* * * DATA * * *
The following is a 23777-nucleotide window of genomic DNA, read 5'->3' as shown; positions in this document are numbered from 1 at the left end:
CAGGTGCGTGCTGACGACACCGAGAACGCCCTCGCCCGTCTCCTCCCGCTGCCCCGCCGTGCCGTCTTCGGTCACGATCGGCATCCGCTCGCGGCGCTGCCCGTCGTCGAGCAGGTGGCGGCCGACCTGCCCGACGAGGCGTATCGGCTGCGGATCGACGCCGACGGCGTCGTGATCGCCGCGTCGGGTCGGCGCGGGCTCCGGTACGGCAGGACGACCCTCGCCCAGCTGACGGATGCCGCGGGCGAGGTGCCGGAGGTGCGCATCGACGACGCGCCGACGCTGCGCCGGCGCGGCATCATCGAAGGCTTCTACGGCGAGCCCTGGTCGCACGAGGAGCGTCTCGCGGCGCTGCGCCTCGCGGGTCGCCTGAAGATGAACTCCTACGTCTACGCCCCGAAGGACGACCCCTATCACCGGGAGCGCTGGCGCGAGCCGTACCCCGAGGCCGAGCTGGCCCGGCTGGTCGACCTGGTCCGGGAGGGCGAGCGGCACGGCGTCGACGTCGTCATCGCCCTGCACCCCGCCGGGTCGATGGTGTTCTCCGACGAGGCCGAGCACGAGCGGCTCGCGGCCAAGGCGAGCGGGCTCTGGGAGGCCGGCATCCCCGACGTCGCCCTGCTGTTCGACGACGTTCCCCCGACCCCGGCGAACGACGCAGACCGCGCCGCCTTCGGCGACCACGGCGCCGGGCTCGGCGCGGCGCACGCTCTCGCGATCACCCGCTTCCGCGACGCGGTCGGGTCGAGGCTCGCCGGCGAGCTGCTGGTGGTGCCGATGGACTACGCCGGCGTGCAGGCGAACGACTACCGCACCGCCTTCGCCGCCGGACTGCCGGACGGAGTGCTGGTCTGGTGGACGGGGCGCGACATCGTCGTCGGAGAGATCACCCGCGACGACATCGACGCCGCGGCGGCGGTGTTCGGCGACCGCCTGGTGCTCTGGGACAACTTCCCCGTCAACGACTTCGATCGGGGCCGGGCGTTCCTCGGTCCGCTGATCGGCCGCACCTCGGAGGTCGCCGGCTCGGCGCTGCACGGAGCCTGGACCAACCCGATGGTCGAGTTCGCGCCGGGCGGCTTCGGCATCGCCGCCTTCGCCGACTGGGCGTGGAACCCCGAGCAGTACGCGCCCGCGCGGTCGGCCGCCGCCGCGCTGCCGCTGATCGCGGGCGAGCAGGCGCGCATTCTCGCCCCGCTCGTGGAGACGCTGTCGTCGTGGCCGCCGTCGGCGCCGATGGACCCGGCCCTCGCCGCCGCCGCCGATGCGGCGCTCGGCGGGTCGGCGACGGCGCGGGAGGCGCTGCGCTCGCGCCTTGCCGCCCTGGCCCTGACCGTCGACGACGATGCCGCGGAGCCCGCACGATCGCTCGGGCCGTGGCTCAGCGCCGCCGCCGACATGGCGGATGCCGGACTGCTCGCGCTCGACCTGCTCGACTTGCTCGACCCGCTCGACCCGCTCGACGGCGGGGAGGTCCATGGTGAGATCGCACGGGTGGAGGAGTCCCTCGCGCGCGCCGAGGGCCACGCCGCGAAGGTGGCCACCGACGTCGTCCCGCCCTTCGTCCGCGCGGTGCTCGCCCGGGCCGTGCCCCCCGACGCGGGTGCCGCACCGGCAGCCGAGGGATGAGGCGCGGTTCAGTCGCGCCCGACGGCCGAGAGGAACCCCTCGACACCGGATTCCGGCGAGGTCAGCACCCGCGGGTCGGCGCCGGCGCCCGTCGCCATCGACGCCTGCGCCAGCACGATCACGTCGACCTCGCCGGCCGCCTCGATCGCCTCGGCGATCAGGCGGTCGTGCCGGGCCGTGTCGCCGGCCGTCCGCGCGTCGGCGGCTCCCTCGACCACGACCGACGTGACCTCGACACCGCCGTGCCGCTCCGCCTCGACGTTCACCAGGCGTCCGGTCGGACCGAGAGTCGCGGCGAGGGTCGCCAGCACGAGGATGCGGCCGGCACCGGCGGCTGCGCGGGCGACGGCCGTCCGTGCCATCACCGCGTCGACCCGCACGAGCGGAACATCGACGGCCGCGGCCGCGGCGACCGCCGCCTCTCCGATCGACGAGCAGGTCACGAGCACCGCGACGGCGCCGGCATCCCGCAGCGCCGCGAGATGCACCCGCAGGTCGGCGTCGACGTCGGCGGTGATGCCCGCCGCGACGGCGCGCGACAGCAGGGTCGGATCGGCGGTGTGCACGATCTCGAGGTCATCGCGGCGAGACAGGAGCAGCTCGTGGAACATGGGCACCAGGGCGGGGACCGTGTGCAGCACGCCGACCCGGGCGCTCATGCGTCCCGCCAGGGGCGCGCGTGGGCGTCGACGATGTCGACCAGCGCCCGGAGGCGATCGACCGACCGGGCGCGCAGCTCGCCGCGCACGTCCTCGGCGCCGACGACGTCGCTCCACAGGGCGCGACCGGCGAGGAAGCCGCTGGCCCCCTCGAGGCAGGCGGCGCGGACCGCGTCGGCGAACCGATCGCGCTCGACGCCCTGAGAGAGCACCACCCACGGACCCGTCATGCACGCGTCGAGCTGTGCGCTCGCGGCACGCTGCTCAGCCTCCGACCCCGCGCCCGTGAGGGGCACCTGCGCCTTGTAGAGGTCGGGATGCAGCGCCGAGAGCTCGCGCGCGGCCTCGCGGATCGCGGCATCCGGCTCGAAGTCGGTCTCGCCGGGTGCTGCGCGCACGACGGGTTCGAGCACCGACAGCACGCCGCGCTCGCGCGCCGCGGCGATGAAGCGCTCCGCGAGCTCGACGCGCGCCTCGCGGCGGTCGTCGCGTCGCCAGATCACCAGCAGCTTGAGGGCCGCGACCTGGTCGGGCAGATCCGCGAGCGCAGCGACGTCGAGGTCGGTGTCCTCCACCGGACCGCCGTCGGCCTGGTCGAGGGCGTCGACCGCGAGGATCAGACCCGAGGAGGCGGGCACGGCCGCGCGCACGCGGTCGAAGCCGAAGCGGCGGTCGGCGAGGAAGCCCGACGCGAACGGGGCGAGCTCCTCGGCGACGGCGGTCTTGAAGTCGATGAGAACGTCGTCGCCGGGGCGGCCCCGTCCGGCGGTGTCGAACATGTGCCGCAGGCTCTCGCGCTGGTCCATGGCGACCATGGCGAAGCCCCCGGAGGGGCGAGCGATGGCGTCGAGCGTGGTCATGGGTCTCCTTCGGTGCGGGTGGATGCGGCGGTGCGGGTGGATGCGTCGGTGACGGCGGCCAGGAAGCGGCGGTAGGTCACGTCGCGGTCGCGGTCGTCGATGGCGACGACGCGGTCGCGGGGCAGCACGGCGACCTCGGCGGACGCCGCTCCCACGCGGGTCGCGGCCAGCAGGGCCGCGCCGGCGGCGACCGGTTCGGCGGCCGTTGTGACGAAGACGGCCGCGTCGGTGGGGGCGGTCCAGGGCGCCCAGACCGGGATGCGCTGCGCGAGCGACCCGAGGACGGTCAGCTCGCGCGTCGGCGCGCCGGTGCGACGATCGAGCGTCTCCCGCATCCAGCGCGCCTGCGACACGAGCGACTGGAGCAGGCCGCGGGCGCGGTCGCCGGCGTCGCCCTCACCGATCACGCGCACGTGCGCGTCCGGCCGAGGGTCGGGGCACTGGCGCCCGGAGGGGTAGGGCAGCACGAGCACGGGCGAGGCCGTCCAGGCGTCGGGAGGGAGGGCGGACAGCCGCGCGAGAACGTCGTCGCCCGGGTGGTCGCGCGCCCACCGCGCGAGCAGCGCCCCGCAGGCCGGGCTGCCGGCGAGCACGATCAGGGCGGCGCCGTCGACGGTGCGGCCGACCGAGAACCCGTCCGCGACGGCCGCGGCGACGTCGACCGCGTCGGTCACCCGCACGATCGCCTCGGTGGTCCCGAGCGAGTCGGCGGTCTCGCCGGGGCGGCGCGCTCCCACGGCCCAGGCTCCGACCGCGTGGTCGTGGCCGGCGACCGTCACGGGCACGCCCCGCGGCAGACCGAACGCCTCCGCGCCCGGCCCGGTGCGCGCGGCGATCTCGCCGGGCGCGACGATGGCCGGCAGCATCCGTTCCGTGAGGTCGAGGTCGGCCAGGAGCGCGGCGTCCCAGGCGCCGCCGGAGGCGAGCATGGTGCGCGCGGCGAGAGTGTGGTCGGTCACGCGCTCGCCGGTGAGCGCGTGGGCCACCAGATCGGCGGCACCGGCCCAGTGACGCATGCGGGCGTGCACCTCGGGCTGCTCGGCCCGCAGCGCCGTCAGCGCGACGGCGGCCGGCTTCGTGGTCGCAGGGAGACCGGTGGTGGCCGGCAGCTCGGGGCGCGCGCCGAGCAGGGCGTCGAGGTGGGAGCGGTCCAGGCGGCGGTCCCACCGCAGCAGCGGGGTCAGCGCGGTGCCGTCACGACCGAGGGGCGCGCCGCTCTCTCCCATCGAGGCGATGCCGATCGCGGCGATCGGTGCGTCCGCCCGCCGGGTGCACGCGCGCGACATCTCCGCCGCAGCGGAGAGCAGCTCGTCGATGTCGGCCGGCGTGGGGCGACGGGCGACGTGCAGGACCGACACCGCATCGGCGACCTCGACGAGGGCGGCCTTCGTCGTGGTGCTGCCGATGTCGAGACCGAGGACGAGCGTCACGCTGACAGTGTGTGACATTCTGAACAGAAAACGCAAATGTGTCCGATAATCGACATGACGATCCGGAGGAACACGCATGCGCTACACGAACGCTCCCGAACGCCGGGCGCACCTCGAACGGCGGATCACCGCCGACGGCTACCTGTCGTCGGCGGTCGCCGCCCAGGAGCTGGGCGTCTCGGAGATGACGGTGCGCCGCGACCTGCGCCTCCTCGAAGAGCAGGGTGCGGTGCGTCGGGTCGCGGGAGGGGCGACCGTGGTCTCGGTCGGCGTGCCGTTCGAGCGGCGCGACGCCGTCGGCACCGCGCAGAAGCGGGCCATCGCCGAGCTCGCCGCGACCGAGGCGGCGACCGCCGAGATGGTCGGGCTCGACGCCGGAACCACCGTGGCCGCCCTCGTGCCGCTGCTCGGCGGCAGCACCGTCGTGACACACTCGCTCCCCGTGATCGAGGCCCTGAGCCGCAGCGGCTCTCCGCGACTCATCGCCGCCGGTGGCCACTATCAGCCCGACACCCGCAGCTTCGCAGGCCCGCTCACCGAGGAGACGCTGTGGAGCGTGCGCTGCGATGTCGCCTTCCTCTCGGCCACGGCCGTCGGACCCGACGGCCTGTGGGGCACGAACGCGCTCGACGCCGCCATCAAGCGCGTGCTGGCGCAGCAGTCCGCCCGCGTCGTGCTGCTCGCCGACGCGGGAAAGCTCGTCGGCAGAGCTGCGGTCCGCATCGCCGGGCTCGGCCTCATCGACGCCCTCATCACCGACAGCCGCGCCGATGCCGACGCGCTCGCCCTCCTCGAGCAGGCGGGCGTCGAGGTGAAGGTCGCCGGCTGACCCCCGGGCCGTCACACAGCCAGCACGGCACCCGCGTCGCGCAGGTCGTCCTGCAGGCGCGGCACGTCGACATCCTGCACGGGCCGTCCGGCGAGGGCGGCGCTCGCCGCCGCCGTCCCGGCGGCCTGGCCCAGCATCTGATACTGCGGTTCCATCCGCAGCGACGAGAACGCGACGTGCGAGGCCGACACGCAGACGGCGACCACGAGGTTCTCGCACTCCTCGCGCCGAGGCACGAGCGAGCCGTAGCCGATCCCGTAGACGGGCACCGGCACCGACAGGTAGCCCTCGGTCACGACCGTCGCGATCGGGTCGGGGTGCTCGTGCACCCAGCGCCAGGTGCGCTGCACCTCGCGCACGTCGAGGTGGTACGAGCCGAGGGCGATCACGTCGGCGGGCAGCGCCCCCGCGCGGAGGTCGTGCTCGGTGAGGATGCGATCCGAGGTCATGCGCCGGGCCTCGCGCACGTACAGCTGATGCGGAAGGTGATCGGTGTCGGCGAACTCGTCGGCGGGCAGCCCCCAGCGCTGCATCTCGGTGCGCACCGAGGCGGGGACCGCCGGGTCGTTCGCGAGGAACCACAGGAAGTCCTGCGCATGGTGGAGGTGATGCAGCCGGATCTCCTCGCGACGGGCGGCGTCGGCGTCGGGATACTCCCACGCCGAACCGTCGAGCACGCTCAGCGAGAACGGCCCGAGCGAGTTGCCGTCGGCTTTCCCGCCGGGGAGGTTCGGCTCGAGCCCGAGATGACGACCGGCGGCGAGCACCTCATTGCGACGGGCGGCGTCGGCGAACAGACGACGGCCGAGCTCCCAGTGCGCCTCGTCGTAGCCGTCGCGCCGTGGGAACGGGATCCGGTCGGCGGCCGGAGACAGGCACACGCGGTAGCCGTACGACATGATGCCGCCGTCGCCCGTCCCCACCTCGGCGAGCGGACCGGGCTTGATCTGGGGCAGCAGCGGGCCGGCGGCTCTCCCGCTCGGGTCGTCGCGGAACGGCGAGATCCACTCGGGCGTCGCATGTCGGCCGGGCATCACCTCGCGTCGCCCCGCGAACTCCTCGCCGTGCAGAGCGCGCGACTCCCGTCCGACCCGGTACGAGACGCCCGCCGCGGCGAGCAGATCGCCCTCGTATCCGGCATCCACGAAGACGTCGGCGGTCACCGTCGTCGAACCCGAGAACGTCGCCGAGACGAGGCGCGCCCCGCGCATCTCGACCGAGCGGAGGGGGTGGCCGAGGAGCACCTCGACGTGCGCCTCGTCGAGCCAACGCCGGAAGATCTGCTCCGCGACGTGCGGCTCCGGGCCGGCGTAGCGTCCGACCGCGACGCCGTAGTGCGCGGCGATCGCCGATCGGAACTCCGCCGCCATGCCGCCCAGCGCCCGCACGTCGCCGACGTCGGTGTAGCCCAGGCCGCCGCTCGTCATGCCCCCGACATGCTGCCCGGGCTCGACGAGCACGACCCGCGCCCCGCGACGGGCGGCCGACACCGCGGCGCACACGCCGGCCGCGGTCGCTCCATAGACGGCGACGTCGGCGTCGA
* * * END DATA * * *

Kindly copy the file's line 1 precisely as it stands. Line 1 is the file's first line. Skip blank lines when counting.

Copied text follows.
The following is a 23777-nucleotide window of genomic DNA, read 5'->3' as shown; positions in this document are numbered from 1 at the left end: